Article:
Australia and a number of other countries, are moving towards banning the majority of the plastic items that contribute substantially to our waste and pollution issues.
At a meeting of the Federal, state and territory environment ministers in April eight problematic and unnecessary plastic product types for industry were listed for phasing out nationally by 2025 (or sooner in some cases) under the National Waste Policy Action Plan.
These include lightweight plastic bags; plastic products misleadingly termed as biodegradable; plastic straws; plastic utensils and stirrers; expanded polystyrene consumer food containers (for example, cups and clam shells); expanded polystyrene consumer goods packaging (loose fill and molded); and microbeads used in personal health care products.
This ban has already been implemented in South Australia (1/3/21), and in the ACT (1/7/21).
The ban in Queensland will commence in September 2021, in West Australia from November 2021 and in Victoria from February 2023.
Our own Benalla Rural City Council has recently decided to ban a range of single-use plastics at council-organised and sponsored events, so we urge all our local sporting and community groups to follow the council's lead.
In the first of our articles related to Plastic Free July, we urged people to look at alternatives to plastic products for many lifestyle habits.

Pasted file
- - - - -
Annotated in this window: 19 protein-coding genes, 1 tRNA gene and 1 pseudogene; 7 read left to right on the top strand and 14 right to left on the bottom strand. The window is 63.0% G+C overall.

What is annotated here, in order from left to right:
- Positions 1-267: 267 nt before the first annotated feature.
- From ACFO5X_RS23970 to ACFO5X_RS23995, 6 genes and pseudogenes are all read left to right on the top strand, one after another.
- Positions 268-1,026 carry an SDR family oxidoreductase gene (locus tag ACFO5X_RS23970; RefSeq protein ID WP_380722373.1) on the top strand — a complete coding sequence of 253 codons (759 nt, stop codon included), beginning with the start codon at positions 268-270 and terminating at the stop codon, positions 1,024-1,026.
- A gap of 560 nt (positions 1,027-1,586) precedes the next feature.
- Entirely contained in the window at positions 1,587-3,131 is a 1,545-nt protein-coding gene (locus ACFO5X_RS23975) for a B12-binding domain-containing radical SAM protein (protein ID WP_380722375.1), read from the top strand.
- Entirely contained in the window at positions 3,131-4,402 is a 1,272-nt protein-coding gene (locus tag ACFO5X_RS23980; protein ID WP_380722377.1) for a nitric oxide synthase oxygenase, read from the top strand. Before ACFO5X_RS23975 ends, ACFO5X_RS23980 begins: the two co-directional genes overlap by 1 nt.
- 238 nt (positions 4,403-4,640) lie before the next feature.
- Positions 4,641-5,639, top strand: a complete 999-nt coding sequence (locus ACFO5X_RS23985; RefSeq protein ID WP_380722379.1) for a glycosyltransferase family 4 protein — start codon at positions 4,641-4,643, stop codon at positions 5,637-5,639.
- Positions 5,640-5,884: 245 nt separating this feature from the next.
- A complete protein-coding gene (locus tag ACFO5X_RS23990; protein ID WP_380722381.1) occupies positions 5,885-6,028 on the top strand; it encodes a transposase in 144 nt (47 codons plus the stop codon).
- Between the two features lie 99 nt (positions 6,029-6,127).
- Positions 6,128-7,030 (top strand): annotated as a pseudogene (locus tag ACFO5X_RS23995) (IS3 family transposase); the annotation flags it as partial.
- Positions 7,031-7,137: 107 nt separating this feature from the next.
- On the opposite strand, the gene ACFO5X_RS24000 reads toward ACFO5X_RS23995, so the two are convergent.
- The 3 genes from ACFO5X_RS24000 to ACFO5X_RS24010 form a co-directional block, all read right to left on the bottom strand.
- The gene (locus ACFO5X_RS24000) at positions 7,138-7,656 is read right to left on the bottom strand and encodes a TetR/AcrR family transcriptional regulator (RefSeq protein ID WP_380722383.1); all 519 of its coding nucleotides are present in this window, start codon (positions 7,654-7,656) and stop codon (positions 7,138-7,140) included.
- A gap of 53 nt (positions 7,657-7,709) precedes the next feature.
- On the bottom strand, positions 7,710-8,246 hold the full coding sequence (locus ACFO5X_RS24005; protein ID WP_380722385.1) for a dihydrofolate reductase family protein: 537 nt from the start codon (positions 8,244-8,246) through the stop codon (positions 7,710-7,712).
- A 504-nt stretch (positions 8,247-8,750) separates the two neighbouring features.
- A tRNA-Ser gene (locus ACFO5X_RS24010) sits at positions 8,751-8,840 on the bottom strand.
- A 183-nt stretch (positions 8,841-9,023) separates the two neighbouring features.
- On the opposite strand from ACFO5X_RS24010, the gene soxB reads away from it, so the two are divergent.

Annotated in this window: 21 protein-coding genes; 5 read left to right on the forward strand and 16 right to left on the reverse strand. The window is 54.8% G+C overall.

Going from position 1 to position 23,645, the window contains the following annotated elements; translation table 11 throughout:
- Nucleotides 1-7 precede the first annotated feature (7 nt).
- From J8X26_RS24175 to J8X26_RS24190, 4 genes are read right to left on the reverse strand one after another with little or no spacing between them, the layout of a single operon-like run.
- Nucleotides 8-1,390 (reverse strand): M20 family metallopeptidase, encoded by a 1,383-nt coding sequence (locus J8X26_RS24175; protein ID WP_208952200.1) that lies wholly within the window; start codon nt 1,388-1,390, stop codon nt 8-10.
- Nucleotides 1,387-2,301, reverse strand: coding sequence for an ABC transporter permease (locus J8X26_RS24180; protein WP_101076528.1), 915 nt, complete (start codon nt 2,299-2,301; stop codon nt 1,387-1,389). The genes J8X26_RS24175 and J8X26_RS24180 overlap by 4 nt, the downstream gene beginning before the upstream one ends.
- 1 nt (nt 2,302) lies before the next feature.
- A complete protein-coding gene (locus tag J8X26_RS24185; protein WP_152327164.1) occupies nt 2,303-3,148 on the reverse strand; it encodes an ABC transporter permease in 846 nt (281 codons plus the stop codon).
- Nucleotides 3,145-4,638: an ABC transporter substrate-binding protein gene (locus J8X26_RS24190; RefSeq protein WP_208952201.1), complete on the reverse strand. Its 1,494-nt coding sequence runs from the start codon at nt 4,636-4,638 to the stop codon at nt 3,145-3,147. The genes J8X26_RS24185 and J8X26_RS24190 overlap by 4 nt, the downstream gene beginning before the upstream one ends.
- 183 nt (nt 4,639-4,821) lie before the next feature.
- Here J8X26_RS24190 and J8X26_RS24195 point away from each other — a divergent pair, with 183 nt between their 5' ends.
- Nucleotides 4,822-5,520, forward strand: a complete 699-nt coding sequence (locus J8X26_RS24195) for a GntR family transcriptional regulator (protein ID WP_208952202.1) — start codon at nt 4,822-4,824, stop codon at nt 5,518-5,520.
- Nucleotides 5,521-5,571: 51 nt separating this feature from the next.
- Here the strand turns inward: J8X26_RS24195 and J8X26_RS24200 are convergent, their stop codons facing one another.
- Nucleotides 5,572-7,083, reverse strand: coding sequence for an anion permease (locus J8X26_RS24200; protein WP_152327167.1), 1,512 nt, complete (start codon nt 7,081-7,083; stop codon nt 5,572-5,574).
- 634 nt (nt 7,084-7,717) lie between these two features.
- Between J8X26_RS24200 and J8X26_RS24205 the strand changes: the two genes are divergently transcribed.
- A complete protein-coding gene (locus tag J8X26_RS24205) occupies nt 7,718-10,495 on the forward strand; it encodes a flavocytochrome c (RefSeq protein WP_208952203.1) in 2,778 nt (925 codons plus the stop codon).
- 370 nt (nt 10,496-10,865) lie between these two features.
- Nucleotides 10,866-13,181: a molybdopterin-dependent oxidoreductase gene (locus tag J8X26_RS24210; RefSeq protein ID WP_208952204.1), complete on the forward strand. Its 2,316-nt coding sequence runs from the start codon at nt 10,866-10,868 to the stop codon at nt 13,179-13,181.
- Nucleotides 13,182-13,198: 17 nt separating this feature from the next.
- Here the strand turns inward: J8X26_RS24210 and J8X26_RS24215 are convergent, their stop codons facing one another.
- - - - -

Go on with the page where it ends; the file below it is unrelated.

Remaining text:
Now is the time to put these alternatives in place, as the imminent legislated bans will ensure businesses and individuals need to comply.
The reason for this ban is simple - plastic waste has contaminated our world to such a degree that there is now evidence of plastic micro-particles within our food chain.
The plastic products that have been washed into our rivers and oceans have accumulated in huge floating "islands", one of which, in the Pacific Ocean towards the coast of South America, is larger than the state of Texas.
Other plastic "dumps", often in third world countries, are disposed of by burning, sending toxic fumes into the atmosphere, contributing substantially to greenhouse gas emissions and the severe health issues of those countries.
As these plastic products are largely an invention of countries in the developed economies of the world, we have a moral responsibility to fix the problem, and this starts with each of us as individuals, modifying our own behaviour.
Benalla Sustainable Future Group is screening the recent documentary Plastic Wars at its next general meeting on Thursday, July 22 at 7.30 pm at the Uniting Church (opposite Coles).
This documentary provides an eye-opening account of how the plastics industry has manipulated legislation in many countries over the past five or six decades, contributing to much of the confusion about the use and recycling of plastic.
There will be an opportunity to discuss the documentary, and we serve a light supper at the conclusion of the meeting.
For those interested in attending, we ask you to rsvp via email at email@example.com
If you would like to send a letter to the editor of the Benalla Ensign on this, or any subject, click this link